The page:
5. Plague (III): Illustrations and Conclusions





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Published on Mar 16, 2011

Epidemics in Western Society Since 1600 (HIST 234)

One of the major cultural consequences of the second plague pandemic was its effect on attitudes towards death and the "art of dying." As a result both of its extreme virulence and the strictness of the measures imposed to combat it, plague significantly disrupted traditional customs of dealing with death. This disruption made itself felt not only in religious belief and burial practices but also in art, architecture and literature. European culture was profoundly shaped by the experience of the plague, as witnessed by the advent of symbols such as "vanitas" and the danse macabre in iconography, as well as the visual representations associated with the new cults of plague saints. The successful containment of the plague might be seen to have exercised a similarly powerful effect in shaping the philosophical project of the Enlightenment, in that the measures taken to ward off death gave material substance to theoretical claims of progress.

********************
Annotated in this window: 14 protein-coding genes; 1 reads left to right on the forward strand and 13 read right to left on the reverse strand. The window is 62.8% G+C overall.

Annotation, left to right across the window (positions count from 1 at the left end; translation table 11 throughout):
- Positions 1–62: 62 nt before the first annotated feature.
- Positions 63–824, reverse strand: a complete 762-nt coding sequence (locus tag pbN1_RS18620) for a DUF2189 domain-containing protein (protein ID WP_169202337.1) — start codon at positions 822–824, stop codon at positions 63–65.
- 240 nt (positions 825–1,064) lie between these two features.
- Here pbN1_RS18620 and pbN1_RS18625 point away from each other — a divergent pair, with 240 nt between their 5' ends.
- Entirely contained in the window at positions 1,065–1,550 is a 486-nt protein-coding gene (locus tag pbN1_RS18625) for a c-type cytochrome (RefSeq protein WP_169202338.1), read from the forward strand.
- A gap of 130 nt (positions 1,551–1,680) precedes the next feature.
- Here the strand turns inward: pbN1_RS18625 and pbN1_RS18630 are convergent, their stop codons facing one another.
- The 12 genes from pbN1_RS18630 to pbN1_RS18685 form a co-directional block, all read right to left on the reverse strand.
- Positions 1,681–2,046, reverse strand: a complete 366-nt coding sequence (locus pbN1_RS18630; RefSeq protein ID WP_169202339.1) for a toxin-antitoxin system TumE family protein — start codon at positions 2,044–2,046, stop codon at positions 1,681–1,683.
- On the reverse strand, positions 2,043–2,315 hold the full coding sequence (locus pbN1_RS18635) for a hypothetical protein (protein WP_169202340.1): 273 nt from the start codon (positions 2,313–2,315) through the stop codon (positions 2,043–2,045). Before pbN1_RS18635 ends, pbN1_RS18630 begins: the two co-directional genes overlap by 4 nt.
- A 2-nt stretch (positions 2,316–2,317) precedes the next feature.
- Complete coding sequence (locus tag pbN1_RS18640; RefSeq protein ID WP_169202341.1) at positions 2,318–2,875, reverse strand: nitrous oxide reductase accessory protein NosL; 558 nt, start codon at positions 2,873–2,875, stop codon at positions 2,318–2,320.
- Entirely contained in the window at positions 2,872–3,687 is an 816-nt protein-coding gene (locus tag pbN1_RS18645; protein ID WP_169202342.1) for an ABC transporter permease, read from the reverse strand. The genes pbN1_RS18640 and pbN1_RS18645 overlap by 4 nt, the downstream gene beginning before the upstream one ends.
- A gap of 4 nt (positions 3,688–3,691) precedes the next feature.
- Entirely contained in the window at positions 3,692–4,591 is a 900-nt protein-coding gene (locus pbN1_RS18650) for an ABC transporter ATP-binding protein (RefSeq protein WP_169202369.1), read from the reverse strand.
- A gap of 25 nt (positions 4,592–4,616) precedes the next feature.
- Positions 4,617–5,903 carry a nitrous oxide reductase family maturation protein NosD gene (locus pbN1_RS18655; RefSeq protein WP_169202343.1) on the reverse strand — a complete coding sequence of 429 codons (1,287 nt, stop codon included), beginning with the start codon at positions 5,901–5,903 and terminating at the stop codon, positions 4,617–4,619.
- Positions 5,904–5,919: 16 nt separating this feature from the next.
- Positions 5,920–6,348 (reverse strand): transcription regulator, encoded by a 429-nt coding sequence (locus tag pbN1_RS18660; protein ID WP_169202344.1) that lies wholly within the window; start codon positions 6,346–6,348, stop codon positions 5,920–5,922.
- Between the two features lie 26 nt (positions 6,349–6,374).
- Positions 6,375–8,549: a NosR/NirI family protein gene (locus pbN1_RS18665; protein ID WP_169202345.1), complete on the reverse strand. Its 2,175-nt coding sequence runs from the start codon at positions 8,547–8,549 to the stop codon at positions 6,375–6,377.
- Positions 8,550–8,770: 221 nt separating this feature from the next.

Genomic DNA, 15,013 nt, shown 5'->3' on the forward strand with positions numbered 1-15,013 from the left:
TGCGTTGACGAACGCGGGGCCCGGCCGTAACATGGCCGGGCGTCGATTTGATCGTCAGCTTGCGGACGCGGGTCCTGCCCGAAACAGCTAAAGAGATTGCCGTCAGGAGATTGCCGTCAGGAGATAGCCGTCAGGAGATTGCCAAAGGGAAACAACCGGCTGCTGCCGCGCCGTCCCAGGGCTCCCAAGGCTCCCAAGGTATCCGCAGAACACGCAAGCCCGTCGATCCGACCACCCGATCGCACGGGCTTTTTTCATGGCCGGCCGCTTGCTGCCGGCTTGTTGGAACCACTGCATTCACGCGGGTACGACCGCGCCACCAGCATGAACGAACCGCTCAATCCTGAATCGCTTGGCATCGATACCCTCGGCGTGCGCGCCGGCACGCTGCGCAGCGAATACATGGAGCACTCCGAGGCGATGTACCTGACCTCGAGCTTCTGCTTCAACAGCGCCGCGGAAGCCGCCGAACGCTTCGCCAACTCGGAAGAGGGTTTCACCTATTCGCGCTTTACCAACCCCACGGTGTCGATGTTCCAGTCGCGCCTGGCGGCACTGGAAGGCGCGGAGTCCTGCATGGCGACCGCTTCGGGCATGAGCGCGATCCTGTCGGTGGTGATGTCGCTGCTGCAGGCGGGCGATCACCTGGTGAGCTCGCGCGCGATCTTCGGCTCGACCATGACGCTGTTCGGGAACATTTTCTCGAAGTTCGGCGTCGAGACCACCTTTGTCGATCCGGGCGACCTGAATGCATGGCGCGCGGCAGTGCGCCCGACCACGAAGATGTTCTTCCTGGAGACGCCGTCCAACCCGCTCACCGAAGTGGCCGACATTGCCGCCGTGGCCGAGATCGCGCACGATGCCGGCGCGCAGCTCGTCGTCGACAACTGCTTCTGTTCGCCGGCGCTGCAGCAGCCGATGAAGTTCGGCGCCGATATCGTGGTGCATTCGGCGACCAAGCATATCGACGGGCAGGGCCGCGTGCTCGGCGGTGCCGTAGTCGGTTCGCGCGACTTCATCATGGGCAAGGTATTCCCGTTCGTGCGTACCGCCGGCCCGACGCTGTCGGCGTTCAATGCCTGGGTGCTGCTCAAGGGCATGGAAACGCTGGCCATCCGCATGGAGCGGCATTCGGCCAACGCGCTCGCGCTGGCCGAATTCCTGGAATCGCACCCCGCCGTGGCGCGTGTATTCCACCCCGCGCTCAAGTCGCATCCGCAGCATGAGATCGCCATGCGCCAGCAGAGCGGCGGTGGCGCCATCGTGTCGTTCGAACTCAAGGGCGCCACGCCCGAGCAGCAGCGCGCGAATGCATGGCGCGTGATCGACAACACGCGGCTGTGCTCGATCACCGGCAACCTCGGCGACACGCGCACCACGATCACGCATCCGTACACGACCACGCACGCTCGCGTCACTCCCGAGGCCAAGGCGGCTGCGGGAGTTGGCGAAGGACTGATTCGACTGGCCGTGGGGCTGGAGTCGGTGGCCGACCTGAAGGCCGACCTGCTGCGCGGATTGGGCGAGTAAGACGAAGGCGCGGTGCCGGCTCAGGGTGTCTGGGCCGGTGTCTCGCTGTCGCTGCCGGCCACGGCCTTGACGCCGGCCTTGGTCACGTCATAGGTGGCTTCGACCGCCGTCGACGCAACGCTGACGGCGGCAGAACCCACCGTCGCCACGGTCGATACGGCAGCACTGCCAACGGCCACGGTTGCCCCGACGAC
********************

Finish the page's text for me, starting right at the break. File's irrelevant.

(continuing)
00:00 - Chapter 1. Effects of Bubonic Plague on European Culture
02:51 - Chapter 2. "Ars moriendi": The Art of Dying
07:54 - Chapter 3. "Mors Repentina": Death Unleashed
19:53 - Chapter 4. "Vanitas" and "Danse Macabre": Life as Transitory and Fragile, and Death as a Merry Dance
29:14 - Chapter 5. Cults of Plague Saints
37:24 - Chapter 6. Plague as a Factor in European Intellectual History

Complete course materials are available at the Open Yale Courses website: http://open.yale.edu/courses

This course was recorded in Spring 2010.

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